The Red Talker of the Amazon - The Scarlet Macaw

July 18, 2018

The Red Talker of the Amazon -                        The Scarlet Macaw

When you ask someone to picture out a parrot, they will immediately think of a red bird with rainbows for wings, right? That is because the Scarlett Macaw is the most recognized parrot breed in the world. There is nothing more flashier than this bird and is one of the most common picks for bird fanciers and novice breeders alike. It is not unusual for other people that their introduction to the wonderful world of pet birds started first in owning their very first Scarlett Macaw (thought this magnificent bird is not a great choice for newbies due to its high maintenance).


Physical Appearance…

This grandiose bird varies in sizes from 80 to a hundred cm in length, and, as its name suggest, is primarily scarlet in color. With a band of yellow in the center of its wings, followed by a band of blue leading to the tips of their flight feathers. In some other birds, there is also a visible green band between the yellow and blue bands on their wings.

This beautiful, yet high-maintenance pet bird requires an experienced bird owner, or someone who is very dedicated into learning about them, and providing the appropriate environment and care for this magnificent parrot (even to the point of bankruptcy). In the wild, macaws are used to “modifying” their environment, that is by chewing on branches and creating a nest to raise their chicks. For domestic Scarlet macaws (who are used to be with a human companion than to be in the wild) , they will continue to chew and explore (of course, with their beak) anything around them that gets their attention or piques their curiosity. Training your scarlet macaw is the key to assimilate them into the family, and establish decent behavior.

Scarlet macaws live a long life, living for approximately 40 to 50 years and there are even some reports that the can reach up to 80 years. So owning a scarlet macaw is not just like owning other pets like dogs or cats (which have an average of 15 to 20 years lifespan), this is a pet “for life”, and they even may outlive you. (one you got yourself a Scarlet macaw, you are tied to it FOR LIFE!)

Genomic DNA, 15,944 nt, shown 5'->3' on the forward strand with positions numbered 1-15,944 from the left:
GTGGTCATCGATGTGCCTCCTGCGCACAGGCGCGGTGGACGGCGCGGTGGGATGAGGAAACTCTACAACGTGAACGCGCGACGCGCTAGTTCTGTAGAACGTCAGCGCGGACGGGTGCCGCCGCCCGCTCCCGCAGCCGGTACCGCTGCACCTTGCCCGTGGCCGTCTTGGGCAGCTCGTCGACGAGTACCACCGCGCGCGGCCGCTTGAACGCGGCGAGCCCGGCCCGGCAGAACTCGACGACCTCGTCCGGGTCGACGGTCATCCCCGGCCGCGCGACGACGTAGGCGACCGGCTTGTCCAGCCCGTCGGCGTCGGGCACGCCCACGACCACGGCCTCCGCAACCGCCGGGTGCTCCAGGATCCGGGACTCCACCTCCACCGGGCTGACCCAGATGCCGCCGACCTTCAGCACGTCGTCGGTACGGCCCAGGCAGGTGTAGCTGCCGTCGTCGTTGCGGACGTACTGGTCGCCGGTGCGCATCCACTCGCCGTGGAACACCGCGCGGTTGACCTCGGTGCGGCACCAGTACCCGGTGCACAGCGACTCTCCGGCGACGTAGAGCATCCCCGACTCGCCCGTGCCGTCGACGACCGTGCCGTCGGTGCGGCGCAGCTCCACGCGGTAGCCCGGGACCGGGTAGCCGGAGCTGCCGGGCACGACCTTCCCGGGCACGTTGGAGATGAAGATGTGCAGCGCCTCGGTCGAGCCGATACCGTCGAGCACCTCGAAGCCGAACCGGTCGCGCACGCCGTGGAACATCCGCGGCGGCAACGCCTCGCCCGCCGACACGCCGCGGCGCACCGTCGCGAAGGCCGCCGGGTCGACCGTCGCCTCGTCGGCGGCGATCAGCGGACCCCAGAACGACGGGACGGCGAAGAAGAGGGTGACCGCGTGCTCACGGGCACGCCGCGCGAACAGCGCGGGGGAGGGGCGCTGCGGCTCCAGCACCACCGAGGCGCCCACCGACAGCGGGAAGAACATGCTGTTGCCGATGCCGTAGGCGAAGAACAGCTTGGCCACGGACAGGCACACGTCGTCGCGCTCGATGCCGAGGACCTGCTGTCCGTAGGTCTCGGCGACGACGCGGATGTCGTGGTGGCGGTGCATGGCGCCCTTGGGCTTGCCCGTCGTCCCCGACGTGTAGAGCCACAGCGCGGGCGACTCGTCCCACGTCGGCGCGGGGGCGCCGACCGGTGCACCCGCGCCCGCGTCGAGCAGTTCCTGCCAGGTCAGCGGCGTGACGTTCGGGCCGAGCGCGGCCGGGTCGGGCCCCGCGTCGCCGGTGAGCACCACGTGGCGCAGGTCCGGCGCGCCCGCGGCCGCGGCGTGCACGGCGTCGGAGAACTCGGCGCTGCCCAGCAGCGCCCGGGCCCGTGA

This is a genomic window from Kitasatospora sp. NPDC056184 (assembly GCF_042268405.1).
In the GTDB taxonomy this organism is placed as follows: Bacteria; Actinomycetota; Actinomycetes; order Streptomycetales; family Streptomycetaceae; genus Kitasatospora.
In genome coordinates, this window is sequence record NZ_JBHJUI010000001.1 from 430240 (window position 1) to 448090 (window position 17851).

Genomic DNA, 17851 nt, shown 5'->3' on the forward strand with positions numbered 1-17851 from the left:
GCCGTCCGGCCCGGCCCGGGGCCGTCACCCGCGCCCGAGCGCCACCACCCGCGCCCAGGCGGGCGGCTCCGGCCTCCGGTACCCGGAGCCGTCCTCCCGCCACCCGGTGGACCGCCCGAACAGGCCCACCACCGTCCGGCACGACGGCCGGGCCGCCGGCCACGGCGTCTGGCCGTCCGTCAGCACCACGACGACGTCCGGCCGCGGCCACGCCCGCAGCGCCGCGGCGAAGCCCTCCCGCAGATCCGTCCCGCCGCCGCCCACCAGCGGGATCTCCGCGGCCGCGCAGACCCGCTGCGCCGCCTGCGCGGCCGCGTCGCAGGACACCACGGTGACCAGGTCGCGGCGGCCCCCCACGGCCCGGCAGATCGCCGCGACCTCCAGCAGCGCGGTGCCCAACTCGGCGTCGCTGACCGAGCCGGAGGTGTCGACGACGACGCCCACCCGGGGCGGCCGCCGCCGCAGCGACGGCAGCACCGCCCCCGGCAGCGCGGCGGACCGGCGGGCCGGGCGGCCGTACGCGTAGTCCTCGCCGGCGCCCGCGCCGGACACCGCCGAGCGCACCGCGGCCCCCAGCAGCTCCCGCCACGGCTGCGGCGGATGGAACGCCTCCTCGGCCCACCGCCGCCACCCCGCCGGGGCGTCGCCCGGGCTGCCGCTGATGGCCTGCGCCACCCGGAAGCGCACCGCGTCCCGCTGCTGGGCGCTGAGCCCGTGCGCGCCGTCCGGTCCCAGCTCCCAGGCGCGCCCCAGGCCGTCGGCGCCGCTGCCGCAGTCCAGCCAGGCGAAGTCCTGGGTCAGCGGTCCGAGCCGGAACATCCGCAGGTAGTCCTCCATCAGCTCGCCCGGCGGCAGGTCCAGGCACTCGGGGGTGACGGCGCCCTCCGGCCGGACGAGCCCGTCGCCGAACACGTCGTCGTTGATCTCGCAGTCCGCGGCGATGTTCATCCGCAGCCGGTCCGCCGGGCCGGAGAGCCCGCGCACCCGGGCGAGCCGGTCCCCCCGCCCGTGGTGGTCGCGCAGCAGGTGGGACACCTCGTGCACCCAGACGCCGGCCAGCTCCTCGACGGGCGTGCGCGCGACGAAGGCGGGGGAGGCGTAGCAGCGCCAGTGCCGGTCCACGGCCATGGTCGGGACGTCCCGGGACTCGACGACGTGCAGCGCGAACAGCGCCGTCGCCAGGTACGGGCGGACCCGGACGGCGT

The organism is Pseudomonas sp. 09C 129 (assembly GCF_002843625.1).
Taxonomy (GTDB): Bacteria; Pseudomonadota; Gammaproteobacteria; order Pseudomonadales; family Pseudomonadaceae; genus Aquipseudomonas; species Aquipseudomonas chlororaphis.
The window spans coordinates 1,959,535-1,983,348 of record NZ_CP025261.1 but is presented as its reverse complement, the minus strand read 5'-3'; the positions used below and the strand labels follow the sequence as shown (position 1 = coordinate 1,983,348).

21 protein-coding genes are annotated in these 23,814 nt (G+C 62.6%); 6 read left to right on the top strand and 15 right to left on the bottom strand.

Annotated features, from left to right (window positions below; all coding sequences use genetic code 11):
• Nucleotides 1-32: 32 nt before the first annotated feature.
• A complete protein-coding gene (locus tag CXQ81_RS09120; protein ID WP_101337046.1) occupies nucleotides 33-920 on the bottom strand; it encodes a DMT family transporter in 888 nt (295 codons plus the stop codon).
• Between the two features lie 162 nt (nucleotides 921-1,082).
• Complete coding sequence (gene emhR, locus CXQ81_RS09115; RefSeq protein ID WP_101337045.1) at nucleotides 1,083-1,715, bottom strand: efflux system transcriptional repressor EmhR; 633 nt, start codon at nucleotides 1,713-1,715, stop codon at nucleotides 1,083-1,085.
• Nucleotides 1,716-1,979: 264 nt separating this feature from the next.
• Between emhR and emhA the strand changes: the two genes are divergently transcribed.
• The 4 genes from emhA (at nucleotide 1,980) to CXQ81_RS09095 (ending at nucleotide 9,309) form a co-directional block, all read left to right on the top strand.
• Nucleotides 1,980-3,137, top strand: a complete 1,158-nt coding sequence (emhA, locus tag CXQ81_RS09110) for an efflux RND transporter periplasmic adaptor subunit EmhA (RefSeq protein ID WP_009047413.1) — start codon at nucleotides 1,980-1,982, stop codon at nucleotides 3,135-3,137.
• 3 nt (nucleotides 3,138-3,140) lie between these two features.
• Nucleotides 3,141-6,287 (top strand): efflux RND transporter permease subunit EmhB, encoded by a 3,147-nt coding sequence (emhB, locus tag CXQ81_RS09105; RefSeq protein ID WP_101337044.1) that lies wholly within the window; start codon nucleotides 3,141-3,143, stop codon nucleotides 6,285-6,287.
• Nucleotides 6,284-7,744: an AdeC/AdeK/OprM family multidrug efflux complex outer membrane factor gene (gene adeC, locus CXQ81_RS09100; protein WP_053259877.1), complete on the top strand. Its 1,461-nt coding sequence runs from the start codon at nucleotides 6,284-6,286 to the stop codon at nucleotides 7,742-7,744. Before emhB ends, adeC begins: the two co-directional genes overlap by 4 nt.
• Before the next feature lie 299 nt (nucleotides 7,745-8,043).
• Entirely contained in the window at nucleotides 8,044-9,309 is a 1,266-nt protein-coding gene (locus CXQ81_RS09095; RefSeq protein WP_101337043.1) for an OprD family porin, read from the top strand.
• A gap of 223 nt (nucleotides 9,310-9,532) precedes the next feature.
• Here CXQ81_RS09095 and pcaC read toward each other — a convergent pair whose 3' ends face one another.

Origins and Current Status in the Wild

Scarlet macaws (Scientific name: Ara macao), just like other common medium-sized parrot breeds, are native to the dense rainforests and jungles of Central and South America.

This unique macaw has two subspecies;

Ara macao cyanoptera

which is endemic in Central America, primarily from the countries of Belize, Guatemala, Panama, Mexico, and Nicaragua; and

Ara macao macao

which originates in South America, that includes the countries of Brazil, Colombia, Ecuador, French Guiana, Peru, Suriname, and Venezuela.

With such beauty, there is a great price to pay. Scarlet macaws are rarely seen in the wild, due to losing their habitat and excessive capture for the pet trade. Luckily, local authorities and environmental organizations, together with local nature advocates (especially in countries like Costa Rica and other South American countries), are doing all their best to bring back the original population of these colorful birds in the wild by breeding them in captivity and reintroducing them back in the wild after reaching the age of maturity.

Aside from this, government units of most Central and South American countries passed laws that heavily punishes whoever caught in the act (or is suspected) of smuggling and participating in the illegal pet trade of these exotic birds (some people would pay thousands just to have one scarlet macaw) . Other factors that affect their dwindling number in the wild includes deforestation, trapping for food and feathers, and spraying pesticides (which are highly toxic to them) on nearby fields and plantations.


Temperament